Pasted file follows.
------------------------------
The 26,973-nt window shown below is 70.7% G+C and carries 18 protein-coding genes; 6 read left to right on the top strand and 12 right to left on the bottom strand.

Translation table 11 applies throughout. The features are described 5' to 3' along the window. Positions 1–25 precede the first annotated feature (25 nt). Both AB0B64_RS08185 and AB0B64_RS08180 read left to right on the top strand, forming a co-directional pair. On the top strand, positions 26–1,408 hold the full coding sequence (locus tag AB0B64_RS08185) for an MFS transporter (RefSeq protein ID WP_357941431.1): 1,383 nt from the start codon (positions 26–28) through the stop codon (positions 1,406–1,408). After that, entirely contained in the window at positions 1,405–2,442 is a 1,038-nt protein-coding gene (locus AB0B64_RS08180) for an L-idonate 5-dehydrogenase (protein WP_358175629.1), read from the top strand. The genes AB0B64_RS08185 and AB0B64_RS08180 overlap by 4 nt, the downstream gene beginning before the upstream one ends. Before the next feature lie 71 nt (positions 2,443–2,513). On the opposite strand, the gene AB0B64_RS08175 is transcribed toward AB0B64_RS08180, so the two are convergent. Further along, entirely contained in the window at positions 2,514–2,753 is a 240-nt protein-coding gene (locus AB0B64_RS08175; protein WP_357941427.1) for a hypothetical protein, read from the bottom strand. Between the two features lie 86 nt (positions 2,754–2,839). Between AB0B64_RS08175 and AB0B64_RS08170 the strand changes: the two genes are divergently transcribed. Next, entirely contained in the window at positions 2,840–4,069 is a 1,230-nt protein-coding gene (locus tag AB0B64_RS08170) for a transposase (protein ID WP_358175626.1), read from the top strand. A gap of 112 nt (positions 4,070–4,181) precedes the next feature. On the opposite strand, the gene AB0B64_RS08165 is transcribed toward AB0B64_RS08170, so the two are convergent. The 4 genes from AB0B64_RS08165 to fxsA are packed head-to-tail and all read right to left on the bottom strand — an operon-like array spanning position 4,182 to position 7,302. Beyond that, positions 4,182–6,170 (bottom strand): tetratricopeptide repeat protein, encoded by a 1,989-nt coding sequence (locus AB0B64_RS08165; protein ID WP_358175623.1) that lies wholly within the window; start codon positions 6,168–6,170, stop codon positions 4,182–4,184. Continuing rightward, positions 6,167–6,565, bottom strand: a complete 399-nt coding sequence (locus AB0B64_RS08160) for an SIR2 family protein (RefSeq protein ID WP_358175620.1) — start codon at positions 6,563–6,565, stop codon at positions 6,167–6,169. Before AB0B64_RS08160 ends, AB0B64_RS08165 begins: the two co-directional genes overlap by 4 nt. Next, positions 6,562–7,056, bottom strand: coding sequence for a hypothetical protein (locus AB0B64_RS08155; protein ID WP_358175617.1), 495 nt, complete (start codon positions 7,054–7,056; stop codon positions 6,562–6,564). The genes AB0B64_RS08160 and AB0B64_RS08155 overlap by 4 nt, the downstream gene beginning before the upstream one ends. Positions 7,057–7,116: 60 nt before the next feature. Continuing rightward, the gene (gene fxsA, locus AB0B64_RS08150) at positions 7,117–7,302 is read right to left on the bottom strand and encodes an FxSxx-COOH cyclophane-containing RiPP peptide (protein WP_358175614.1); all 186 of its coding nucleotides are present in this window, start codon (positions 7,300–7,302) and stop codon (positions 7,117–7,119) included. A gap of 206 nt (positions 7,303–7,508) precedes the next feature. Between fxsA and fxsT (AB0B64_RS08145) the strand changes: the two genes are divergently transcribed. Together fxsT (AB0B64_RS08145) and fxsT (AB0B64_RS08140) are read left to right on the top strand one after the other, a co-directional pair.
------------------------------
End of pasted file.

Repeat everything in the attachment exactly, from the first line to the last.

The 26,973-nt window shown below is 70.7% G+C and carries 18 protein-coding genes; 6 read left to right on the top strand and 12 right to left on the bottom strand.

Translation table 11 applies throughout. The features are described 5' to 3' along the window. Positions 1–25 precede the first annotated feature (25 nt). Both AB0B64_RS08185 and AB0B64_RS08180 read left to right on the top strand, forming a co-directional pair. On the top strand, positions 26–1,408 hold the full coding sequence (locus tag AB0B64_RS08185) for an MFS transporter (RefSeq protein ID WP_357941431.1): 1,383 nt from the start codon (positions 26–28) through the stop codon (positions 1,406–1,408). After that, entirely contained in the window at positions 1,405–2,442 is a 1,038-nt protein-coding gene (locus AB0B64_RS08180) for an L-idonate 5-dehydrogenase (protein WP_358175629.1), read from the top strand. The genes AB0B64_RS08185 and AB0B64_RS08180 overlap by 4 nt, the downstream gene beginning before the upstream one ends. Before the next feature lie 71 nt (positions 2,443–2,513). On the opposite strand, the gene AB0B64_RS08175 is transcribed toward AB0B64_RS08180, so the two are convergent. Further along, entirely contained in the window at positions 2,514–2,753 is a 240-nt protein-coding gene (locus AB0B64_RS08175; protein WP_357941427.1) for a hypothetical protein, read from the bottom strand. Between the two features lie 86 nt (positions 2,754–2,839). Between AB0B64_RS08175 and AB0B64_RS08170 the strand changes: the two genes are divergently transcribed. Next, entirely contained in the window at positions 2,840–4,069 is a 1,230-nt protein-coding gene (locus tag AB0B64_RS08170) for a transposase (protein ID WP_358175626.1), read from the top strand. A gap of 112 nt (positions 4,070–4,181) precedes the next feature. On the opposite strand, the gene AB0B64_RS08165 is transcribed toward AB0B64_RS08170, so the two are convergent. The 4 genes from AB0B64_RS08165 to fxsA are packed head-to-tail and all read right to left on the bottom strand — an operon-like array spanning position 4,182 to position 7,302. Beyond that, positions 4,182–6,170 (bottom strand): tetratricopeptide repeat protein, encoded by a 1,989-nt coding sequence (locus AB0B64_RS08165; protein ID WP_358175623.1) that lies wholly within the window; start codon positions 6,168–6,170, stop codon positions 4,182–4,184. Continuing rightward, positions 6,167–6,565, bottom strand: a complete 399-nt coding sequence (locus AB0B64_RS08160) for an SIR2 family protein (RefSeq protein ID WP_358175620.1) — start codon at positions 6,563–6,565, stop codon at positions 6,167–6,169. Before AB0B64_RS08160 ends, AB0B64_RS08165 begins: the two co-directional genes overlap by 4 nt. Next, positions 6,562–7,056, bottom strand: coding sequence for a hypothetical protein (locus AB0B64_RS08155; protein ID WP_358175617.1), 495 nt, complete (start codon positions 7,054–7,056; stop codon positions 6,562–6,564). The genes AB0B64_RS08160 and AB0B64_RS08155 overlap by 4 nt, the downstream gene beginning before the upstream one ends. Positions 7,057–7,116: 60 nt before the next feature. Continuing rightward, the gene (gene fxsA, locus AB0B64_RS08150) at positions 7,117–7,302 is read right to left on the bottom strand and encodes an FxSxx-COOH cyclophane-containing RiPP peptide (protein WP_358175614.1); all 186 of its coding nucleotides are present in this window, start codon (positions 7,300–7,302) and stop codon (positions 7,117–7,119) included. A gap of 206 nt (positions 7,303–7,508) precedes the next feature. Between fxsA and fxsT (AB0B64_RS08145) the strand changes: the two genes are divergently transcribed. Together fxsT (AB0B64_RS08145) and fxsT (AB0B64_RS08140) are read left to right on the top strand one after the other, a co-directional pair.